Not everyone will gain the same benefits from the American Health Care Act, the GOP replacement for the Affordable Care Act, also known as Obamacare.
Due to differences in the tax credit structure under the AHCA, older and poorer people will receive less assistance to gain access to care, according to analysis done by nonpartisan groups. Additionally, not every state will benefit in the same way.
The Kaiser Family Foundation, a non-partisan health policy think tank, broke down the AHCA’s tax credit structure compared to the Affordable Care Act’s.
The key difference is that while the ACA adjusted for income level and the cost of living for the area a person lived in, the AHCA gives a flat credit based on age ranging from $US2,000 annually for those under 30 to $US4,000 a year for people over age 60.
Based on Kaiser’s analysis, this will shift the cost of healthcare mostly for seniors and poorer Americans, who will see their insurance subsidies fall dramatically under the AHCA.
This also matches with the nonpartisan analysis done by the Congressional Budget Office in a report released Monday. The CBO said that the high cost of premiums due to declining assistance will drive many elderly people out of the market and contribute to their estimate of 24 million fewer people having health insurance by 2026.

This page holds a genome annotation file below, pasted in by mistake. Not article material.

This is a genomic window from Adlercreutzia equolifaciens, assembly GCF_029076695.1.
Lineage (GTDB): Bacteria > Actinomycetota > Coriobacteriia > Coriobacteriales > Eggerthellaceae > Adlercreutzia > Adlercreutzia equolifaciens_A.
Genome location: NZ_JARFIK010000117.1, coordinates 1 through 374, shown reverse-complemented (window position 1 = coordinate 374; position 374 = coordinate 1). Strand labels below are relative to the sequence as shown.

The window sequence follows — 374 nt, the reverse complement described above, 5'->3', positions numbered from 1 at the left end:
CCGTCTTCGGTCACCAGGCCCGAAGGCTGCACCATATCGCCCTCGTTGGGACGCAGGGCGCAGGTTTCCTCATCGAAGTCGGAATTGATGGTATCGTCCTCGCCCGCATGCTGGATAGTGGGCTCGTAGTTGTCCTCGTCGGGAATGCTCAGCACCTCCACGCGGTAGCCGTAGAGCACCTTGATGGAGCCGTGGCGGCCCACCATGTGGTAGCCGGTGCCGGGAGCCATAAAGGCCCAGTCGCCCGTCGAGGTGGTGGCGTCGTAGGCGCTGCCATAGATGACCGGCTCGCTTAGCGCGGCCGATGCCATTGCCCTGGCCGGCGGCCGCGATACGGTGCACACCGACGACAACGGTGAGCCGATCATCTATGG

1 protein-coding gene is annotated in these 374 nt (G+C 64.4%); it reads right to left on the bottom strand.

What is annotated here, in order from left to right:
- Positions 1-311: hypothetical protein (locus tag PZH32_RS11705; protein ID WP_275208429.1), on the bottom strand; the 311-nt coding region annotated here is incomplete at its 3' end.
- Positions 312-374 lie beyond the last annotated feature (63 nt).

The CBO included a comparison similar to Kaiser’s, showing how net premiums, or premiums after tax credit subsidies, would change under the new law based on income and age. Young Americans and those with higher incomes could end up paying less, but older Americans closer to the federal poverty line are projected to see a stark increase in premium costs over the next decade:
Additionally, unlike the ACA, the AHCA does not adjust its tax credits based on the cost of living for the location where the beneficiary lives. Thus, rural areas where healthcare providers are limited and usually more expensive will see a bigger slash to benefits.
Based on an analysis by the Center for Budget and Policy Priorities of how states using the federal healthcare.gov exchange could be affected by the new law, the biggest loser will be Alaska with a tax credit decline of $US10,243 for the average individual insurance enrollee. Also, the average enrollee’s tax credit in North Carolina, West Virginia, Oklahoma, Alabama, Nebraska, and Wyoming would decrease by more than $US4,000.
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